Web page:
I used to not work on weekends, my line of reasoning being that my friends- teachers, librarians, journalists, lawyers, whatevers- didn't work on weekends, and it was foolish of me to be working and unavailable at the exact time that they weren't working and were available. Not that they were necessarily all that available on weekends either, but at least they weren't going to their places of employment. And I would urge my friends who were writers not to work on weekends for that exact same reason.
But the older I got, the less I followed my own rules. I got into situations where I had very tight deadlines and it simply made more sense to work all weekend long. Or I'd get so involved with a book that I didn't want to stop, regardless of what day of the week it might be. Or, because I regard the true start of a week as Monday (just as I regard the true start of a year as September), I'd decide to work through the weekend so I'd be finished by Monday. Lots of different reasons.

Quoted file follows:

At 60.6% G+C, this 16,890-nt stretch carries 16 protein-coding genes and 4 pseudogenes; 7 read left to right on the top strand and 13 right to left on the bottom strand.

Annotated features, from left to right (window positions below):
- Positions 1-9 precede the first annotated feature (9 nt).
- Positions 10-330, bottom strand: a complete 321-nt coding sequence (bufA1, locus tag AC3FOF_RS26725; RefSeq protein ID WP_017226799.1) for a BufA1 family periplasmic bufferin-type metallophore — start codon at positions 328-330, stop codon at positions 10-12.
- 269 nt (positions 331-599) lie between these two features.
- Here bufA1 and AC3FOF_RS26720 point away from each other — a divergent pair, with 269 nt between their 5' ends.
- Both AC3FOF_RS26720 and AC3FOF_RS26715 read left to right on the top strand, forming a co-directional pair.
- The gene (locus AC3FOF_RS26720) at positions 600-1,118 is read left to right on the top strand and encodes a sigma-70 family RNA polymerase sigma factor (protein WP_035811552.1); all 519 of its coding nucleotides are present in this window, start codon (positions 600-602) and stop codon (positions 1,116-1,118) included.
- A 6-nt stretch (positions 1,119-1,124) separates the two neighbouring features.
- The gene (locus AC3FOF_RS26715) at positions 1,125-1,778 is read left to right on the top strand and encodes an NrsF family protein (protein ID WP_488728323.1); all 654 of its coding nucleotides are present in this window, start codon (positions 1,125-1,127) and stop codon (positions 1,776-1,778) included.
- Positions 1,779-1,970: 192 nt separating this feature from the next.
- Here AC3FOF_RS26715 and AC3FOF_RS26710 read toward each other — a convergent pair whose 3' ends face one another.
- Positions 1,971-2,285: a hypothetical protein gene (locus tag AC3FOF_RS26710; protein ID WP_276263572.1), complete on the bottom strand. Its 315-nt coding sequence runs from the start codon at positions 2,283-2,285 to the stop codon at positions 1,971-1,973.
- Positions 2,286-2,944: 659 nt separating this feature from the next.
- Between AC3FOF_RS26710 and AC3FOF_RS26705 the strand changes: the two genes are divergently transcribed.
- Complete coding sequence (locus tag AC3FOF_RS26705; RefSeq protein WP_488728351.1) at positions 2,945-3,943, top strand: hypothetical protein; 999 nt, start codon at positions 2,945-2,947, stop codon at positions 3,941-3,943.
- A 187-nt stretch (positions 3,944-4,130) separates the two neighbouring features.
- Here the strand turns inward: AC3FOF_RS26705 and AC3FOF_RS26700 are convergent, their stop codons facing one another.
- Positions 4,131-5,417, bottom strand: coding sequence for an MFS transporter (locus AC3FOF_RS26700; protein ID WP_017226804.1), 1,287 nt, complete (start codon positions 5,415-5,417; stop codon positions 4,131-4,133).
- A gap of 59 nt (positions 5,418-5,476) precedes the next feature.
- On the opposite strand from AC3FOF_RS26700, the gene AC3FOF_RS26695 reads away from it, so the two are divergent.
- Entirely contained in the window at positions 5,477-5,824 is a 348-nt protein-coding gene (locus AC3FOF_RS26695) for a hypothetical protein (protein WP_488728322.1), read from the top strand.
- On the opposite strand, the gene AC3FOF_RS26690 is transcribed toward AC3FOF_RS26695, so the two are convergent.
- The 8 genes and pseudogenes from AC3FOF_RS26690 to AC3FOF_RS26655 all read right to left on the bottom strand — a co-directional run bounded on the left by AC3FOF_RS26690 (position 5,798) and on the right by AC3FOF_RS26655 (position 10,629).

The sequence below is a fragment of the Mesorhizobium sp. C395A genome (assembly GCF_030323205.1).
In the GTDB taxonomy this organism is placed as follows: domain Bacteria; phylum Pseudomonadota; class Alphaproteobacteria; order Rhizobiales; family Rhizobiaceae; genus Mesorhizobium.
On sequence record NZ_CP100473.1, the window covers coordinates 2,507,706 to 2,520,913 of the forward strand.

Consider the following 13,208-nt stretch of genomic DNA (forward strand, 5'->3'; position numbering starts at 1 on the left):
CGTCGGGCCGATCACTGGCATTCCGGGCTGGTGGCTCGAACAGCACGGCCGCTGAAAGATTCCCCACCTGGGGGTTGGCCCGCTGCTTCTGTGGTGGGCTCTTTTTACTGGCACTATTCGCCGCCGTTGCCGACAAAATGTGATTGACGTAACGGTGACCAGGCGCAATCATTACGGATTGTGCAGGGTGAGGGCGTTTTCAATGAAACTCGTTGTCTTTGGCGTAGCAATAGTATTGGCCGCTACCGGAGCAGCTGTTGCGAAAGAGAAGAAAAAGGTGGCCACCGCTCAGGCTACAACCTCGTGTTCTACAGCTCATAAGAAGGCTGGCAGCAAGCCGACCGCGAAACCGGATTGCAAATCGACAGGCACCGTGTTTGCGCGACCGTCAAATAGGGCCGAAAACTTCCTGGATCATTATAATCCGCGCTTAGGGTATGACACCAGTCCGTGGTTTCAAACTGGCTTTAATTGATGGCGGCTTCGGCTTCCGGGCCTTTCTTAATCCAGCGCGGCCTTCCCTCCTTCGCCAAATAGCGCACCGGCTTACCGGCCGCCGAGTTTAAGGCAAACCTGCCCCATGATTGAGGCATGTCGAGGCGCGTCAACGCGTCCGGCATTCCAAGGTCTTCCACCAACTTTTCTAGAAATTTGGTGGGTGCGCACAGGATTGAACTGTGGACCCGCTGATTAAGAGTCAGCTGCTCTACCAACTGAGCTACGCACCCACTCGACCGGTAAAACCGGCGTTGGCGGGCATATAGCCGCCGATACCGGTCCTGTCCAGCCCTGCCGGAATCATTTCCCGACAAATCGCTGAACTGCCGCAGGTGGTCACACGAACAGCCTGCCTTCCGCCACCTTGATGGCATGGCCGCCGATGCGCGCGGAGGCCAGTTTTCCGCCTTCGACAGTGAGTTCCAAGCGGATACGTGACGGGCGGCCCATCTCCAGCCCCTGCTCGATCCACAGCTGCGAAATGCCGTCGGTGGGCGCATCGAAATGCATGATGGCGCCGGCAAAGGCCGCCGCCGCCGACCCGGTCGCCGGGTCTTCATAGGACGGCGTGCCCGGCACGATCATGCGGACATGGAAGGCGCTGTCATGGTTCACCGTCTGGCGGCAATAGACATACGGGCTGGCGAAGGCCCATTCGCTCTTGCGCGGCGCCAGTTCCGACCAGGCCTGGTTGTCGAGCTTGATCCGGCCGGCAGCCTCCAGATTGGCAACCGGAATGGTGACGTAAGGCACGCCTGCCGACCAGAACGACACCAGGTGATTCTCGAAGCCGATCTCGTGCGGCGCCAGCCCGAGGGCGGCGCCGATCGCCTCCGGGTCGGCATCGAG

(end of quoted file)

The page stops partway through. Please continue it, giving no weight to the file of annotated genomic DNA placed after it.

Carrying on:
Then I realized that during football season at least, I preferred working on Saturdays to Sundays. I love baseball, but I can work to baseball (and yes, when I was a kid, I did my homework with the TV set on). But pro football isn't a great background sport (neither is figure skating, which I adore, and which I never work to when it's on, and now that icenetwork.com broadcasts so much of it online, you can pretty much forget about my working for major stretches of time fall through winter). So for three or four months, even though I might work on Saturdays, I didn't work on Sundays, which seemed a little weird even to me, given that my Sabbath runs from Friday sunset to Saturday sunset.
But what finally got me to a no work Saturday policy was the internet. I began to blog, and along with my blog, I included an email link. People read blog entries and write email when the time is right for them. Their clocks are not necessarily my clock.
I love my blog. I love getting comments and I love getting emails. Forty years of what is essentially a solitary profession and it's immensely gratifying to know people are reading and enjoying what I write (it's less gratifying when they don't enjoy what I write and email me to let me know that, but that's a whole other subject). I answer all my comments and all my emails. I certainly have the time to do that, and it's a very pleasurable part of my job.